Prior to the start, the staff at NISMO and its partner Michelin Motorsport were tense and extremely focused on their mission since success in Super GT is as much a question of prestige as it is an indication of technical supremacy. It is this that drives the Japanese makes and the four world class tyre brands which are active in the championship to dedicate such significant technological resources to the series.
Despite facing competition from three local tyre makers, Michelin has risen to the challenge in style in recent years to claim three of the past four titles, including the 2014 crown with NISMO and Quintarelli/Matsuda.
The track was wet and the weather overcast for the start of this year’s Motegi GT 250Km Race but brighter sky was visible on the horizon and the local forecasters predicted sunshine before the chequered flag. As a result, the crews faced a mixed bag of conditions, making tyre versatility a potentially crucial factor which boosted Michelin’s hopes of a strong result.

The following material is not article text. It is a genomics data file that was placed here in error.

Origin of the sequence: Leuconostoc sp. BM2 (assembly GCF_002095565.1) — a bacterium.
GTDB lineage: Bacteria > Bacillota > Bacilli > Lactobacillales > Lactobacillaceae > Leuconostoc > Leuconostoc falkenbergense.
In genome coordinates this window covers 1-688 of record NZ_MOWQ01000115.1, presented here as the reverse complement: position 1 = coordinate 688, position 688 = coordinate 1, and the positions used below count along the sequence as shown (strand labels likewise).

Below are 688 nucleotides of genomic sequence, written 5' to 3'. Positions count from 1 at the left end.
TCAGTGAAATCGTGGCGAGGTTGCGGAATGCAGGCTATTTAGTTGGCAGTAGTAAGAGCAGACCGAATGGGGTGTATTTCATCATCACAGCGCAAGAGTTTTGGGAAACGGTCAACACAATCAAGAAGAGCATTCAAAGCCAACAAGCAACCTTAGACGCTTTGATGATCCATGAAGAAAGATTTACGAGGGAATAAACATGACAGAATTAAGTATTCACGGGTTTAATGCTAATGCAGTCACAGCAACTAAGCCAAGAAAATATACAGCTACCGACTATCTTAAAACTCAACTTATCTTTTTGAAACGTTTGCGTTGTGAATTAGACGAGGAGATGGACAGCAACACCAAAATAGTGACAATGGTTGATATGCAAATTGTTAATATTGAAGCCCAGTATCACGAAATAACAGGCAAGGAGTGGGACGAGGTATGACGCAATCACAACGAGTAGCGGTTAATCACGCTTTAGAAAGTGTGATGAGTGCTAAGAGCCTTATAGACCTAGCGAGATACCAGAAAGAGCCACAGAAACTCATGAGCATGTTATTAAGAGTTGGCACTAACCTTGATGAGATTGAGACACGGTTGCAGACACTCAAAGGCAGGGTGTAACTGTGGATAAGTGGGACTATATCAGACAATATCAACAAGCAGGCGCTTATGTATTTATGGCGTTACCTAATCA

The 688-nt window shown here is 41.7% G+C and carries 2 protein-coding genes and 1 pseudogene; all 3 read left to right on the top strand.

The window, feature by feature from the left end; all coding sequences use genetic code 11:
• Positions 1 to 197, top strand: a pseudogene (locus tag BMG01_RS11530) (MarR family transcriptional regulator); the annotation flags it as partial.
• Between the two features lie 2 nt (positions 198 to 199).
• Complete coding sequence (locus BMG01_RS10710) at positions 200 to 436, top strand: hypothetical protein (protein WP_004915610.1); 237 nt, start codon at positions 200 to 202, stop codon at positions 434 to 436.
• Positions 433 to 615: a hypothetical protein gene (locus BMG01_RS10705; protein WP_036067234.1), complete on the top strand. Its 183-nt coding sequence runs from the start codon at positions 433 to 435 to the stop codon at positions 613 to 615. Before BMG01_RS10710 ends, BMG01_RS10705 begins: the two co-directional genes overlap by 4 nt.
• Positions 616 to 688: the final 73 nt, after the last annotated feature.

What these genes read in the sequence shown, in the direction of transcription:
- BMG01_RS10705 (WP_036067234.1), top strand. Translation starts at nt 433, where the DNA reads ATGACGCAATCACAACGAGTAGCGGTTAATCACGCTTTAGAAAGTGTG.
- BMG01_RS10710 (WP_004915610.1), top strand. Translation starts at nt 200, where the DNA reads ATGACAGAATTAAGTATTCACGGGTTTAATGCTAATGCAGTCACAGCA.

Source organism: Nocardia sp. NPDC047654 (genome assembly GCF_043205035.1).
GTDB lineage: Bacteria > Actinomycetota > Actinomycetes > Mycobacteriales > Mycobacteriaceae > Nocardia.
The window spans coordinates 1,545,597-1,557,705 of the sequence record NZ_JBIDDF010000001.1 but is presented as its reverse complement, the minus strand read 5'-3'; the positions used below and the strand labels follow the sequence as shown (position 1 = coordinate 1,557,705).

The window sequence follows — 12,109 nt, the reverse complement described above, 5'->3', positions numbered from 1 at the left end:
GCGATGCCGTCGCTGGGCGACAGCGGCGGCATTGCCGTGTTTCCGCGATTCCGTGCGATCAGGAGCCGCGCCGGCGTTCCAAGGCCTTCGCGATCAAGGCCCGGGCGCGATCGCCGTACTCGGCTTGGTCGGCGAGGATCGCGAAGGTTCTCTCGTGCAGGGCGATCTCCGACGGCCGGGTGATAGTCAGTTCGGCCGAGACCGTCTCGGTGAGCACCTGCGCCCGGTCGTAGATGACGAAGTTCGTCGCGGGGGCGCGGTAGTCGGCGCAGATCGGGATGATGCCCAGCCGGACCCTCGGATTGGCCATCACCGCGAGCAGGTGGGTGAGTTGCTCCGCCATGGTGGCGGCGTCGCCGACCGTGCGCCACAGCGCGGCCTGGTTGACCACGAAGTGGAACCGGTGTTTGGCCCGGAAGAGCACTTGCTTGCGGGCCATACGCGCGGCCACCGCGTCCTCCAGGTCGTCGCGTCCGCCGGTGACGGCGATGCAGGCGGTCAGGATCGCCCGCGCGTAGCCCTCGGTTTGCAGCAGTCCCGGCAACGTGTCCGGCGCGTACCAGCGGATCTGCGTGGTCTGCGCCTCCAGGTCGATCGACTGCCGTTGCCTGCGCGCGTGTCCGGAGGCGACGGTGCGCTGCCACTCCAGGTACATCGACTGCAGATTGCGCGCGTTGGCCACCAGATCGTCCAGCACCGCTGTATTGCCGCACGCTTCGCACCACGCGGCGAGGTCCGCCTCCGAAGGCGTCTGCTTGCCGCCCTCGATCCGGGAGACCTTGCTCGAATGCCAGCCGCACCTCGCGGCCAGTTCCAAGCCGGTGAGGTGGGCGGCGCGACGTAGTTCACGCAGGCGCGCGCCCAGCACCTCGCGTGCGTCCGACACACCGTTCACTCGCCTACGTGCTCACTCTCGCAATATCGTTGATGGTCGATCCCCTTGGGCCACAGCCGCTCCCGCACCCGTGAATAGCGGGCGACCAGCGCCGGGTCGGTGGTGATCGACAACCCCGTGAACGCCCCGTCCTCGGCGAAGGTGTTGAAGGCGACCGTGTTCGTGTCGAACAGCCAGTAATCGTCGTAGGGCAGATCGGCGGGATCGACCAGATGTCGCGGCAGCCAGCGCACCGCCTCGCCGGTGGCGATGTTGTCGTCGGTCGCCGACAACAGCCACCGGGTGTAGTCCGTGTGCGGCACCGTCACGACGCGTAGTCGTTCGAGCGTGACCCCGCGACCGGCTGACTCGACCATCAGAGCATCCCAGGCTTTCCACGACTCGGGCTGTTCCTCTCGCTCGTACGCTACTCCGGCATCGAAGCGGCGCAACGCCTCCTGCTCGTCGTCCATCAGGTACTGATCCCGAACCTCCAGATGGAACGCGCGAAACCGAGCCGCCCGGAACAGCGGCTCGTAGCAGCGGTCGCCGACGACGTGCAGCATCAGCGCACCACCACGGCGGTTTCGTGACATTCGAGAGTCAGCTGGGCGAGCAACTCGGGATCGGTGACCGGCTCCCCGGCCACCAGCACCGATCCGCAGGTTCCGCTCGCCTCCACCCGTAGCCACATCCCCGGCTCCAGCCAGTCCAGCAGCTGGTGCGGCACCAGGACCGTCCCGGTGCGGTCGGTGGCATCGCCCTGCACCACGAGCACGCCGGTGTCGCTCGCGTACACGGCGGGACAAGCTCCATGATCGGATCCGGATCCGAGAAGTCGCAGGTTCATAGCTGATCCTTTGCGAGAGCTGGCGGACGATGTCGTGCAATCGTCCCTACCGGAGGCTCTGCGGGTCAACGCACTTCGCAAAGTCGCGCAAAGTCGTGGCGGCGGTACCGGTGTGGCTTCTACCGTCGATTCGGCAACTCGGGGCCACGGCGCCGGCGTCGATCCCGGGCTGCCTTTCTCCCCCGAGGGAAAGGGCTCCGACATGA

Ronnie Quintarelli was nominated to line up on the grid in the N°1 GT-R and a good getaway saw him gain a place immediately. His speed then saw him carve his way up the order to figure in sixth spot – just 13 seconds behind the N°12 car – by the end of Lap 13.
Pascal Couasnon, Director, Michelin Motorsport: “We are very pleased to have won another title in what is such a fiercely competitive series. The technologies Michelin develops for Super GT keep pushing back the envelope in areas like performance, warm-up and consistency.
“That said, our rivals make progress every year and have taken some big steps forward. As a result, our development team is forced to innovate and that’s what makes Super GT such an extraordinary laboratory for us.
“Last but not least, I would like to underline the fervour of the huge crowds that attend all the rounds of the Super GT championship. It is consequently an excellent means of communicating for Michelin which is delighted to showcase the quality of its tyres in a nation of real motor racing fans and where the firm is seeking to gain market share.”
Ronnie Quintarelli: “This was the hardest championship to win. We had no margin for error. In certain situations, we were even perhaps a little behind, as we saw in qualifying. In the race, however, we succeeded in making the very most of our Michelin tyres. Pascal Couasnon was at the race, too, so it’s really nice to have won, especially given the tragedy that struck France two days ago.